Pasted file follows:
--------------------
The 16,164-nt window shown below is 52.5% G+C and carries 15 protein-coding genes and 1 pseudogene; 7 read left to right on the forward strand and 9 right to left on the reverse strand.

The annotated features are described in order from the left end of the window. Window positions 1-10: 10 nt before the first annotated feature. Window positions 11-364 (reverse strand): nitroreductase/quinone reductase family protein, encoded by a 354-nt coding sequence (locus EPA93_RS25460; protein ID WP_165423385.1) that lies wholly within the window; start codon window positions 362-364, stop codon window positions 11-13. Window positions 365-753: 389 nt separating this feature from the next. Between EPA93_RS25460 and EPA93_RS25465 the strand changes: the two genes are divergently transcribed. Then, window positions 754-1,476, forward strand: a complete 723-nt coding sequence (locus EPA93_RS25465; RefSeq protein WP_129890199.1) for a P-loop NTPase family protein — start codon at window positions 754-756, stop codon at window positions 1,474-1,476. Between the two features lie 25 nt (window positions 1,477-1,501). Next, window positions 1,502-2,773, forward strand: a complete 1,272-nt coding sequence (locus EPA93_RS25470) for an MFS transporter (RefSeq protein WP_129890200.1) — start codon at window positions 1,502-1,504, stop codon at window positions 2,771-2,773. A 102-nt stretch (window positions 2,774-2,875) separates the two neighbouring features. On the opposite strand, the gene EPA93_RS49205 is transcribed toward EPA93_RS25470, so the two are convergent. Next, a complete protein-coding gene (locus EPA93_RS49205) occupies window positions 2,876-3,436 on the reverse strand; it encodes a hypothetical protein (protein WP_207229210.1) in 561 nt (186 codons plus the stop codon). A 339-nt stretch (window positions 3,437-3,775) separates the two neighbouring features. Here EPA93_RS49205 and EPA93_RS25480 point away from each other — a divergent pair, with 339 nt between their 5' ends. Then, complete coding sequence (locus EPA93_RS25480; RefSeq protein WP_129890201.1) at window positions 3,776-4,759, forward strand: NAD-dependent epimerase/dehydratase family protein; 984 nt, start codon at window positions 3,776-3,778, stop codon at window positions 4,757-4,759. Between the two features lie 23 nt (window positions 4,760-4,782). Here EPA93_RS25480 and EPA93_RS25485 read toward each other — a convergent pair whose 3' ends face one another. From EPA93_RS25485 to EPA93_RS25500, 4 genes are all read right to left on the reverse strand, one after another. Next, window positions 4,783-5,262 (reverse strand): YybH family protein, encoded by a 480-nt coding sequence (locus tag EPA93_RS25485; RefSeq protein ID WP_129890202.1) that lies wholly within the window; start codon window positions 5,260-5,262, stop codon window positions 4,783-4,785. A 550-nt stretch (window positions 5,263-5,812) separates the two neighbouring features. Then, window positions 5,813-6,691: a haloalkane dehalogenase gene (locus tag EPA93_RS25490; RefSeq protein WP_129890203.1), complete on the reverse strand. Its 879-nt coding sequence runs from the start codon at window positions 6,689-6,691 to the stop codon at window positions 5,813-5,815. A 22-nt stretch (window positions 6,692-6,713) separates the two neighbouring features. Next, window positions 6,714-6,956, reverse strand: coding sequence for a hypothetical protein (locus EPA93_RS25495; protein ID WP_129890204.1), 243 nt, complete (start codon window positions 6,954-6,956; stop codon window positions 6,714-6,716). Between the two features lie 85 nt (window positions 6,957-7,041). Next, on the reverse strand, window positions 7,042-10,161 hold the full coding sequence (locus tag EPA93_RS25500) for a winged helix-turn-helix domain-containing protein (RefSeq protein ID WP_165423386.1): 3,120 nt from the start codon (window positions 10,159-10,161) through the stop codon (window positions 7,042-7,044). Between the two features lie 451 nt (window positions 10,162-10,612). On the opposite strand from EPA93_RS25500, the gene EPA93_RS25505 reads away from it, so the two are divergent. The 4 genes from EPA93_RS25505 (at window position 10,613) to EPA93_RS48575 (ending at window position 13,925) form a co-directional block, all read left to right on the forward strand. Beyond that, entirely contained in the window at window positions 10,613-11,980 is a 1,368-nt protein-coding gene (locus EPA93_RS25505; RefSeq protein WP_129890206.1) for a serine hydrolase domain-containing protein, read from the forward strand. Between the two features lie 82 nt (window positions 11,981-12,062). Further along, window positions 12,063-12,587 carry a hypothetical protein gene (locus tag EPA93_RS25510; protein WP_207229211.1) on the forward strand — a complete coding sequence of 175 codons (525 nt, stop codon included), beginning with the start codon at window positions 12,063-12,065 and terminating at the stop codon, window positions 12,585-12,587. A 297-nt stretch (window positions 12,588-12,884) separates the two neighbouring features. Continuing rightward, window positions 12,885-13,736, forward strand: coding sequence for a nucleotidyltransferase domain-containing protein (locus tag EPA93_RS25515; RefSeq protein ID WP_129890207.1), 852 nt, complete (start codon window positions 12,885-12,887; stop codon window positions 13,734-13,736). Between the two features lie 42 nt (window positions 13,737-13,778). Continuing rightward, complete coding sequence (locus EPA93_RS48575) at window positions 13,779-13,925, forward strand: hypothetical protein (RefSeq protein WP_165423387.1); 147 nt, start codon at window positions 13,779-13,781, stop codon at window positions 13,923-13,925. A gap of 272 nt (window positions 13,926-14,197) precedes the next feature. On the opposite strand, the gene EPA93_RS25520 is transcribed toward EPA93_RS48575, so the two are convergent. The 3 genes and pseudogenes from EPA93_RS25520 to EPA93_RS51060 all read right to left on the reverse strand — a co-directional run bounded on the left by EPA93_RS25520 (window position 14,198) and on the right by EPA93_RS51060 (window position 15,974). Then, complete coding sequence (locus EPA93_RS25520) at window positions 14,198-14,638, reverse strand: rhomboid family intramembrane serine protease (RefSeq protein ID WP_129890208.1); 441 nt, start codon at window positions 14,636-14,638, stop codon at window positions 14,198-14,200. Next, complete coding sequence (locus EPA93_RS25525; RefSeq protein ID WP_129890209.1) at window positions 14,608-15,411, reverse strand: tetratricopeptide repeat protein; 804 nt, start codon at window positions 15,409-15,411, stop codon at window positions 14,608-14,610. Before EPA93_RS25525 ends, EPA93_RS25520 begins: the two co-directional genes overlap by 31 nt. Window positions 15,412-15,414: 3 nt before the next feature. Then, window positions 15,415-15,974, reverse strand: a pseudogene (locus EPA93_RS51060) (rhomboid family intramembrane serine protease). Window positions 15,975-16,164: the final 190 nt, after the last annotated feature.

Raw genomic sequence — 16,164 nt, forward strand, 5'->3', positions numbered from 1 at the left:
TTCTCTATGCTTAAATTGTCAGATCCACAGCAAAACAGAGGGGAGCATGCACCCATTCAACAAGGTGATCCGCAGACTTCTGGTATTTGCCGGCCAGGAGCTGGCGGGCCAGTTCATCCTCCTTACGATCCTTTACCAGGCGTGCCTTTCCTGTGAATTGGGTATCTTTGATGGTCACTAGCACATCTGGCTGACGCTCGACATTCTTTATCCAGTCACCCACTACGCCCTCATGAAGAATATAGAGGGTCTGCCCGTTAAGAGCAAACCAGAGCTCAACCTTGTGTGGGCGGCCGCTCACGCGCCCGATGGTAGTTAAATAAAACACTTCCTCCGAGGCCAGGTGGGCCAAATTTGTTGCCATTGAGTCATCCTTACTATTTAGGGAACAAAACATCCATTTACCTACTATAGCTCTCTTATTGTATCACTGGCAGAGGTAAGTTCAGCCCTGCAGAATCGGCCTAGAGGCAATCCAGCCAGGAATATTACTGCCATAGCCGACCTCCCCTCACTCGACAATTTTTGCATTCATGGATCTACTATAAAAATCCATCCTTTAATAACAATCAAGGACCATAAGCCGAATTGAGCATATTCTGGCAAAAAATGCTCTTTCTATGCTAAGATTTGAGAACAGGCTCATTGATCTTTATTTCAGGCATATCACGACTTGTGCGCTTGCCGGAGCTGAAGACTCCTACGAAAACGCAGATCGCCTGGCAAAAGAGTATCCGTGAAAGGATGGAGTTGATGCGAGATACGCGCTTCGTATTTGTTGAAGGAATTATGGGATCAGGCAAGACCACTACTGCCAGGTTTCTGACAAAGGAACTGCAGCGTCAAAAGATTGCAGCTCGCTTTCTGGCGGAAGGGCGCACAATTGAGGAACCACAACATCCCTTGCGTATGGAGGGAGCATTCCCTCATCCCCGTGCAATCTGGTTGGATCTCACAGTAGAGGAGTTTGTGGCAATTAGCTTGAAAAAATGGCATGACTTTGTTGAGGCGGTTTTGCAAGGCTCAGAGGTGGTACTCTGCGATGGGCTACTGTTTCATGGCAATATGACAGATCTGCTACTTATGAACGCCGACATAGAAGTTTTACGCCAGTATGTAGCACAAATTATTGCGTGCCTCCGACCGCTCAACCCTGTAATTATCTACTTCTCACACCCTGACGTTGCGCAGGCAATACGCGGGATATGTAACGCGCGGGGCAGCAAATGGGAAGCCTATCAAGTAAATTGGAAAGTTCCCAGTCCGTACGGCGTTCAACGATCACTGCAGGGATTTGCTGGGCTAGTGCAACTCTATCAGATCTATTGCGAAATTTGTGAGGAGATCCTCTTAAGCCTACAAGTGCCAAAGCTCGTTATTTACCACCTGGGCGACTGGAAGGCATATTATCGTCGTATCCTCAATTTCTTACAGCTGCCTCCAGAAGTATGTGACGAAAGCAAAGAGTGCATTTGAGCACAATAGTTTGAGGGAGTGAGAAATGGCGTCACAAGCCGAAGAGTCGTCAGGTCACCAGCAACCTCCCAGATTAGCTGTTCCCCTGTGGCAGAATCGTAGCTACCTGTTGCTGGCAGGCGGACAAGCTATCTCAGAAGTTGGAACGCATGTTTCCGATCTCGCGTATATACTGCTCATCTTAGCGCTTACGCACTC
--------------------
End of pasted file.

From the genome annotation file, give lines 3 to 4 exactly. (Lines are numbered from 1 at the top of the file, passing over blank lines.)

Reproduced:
Raw genomic sequence — 16,164 nt, forward strand, 5'->3', positions numbered from 1 at the left:
TTCTCTATGCTTAAATTGTCAGATCCACAGCAAAACAGAGGGGAGCATGCACCCATTCAACAAGGTGATCCGCAGACTTCTGGTATTTGCCGGCCAGGAGCTGGCGGGCCAGTTCATCCTCCTTACGATCCTTTACCAGGCGTGCCTTTCCTGTGAATTGGGTATCTTTGATGGTCACTAGCACATCTGGCTGACGCTCGACATTCTTTATCCAGTCACCCACTACGCCCTCATGAAGAATATAGAGGGTCTGCCCGTTAAGAGCAAACCAGAGCTCAACCTTGTGTGGGCGGCCGCTCACGCGCCCGATGGTAGTTAAATAAAACACTTCCTCCGAGGCCAGGTGGGCCAAATTTGTTGCCATTGAGTCATCCTTACTATTTAGGGAACAAAACATCCATTTACCTACTATAGCTCTCTTATTGTATCACTGGCAGAGGTAAGTTCAGCCCTGCAGAATCGGCCTAGAGGCAATCCAGCCAGGAATATTACTGCCATAGCCGACCTCCCCTCACTCGACAATTTTTGCATTCATGGATCTACTATAAAAATCCATCCTTTAATAACAATCAAGGACCATAAGCCGAATTGAGCATATTCTGGCAAAAAATGCTCTTTCTATGCTAAGATTTGAGAACAGGCTCATTGATCTTTATTTCAGGCATATCACGACTTGTGCGCTTGCCGGAGCTGAAGACTCCTACGAAAACGCAGATCGCCTGGCAAAAGAGTATCCGTGAAAGGATGGAGTTGATGCGAGATACGCGCTTCGTATTTGTTGAAGGAATTATGGGATCAGGCAAGACCACTACTGCCAGGTTTCTGACAAAGGAACTGCAGCGTCAAAAGATTGCAGCTCGCTTTCTGGCGGAAGGGCGCACAATTGAGGAACCACAACATCCCTTGCGTATGGAGGGAGCATTCCCTCATCCCCGTGCAATCTGGTTGGATCTCACAGTAGAGGAGTTTGTGGCAATTAGCTTGAAAAAATGGCATGACTTTGTTGAGGCGGTTTTGCAAGGCTCAGAGGTGGTACTCTGCGATGGGCTACTGTTTCATGGCAATATGACAGATCTGCTACTTATGAACGCCGACATAGAAGTTTTACGCCAGTATGTAGCACAAATTATTGCGTGCCTCCGACCGCTCAACCCTGTAATTATCTACTTCTCACACCCTGACGTTGCGCAGGCAATACGCGGGATATGTAACGCGCGGGGCAGCAAATGGGAAGCCTATCAAGTAAATTGGAAAGTTCCCAGTCCGTACGGCGTTCAACGATCACTGCAGGGATTTGCTGGGCTAGTGCAACTCTATCAGATCTATTGCGAAATTTGTGAGGAGATCCTCTTAAGCCTACAAGTGCCAAAGCTCGTTATTTACCACCTGGGCGACTGGAAGGCATATTATCGTCGTATCCTCAATTTCTTACAGCTGCCTCCAGAAGTATGTGACGAAAGCAAAGAGTGCATTTGAGCACAATAGTTTGAGGGAGTGAGAAATGGCGTCACAAGCCGAAGAGTCGTCAGGTCACCAGCAACCTCCCAGATTAGCTGTTCCCCTGTGGCAGAATCGTAGCTACCTGTTGCTGGCAGGCGGACAAGCTATCTCAGAAGTTGGAACGCATGTTTCCGATCTCGCGTATATACTGCTCATCTTAGCGCTTACGCACTC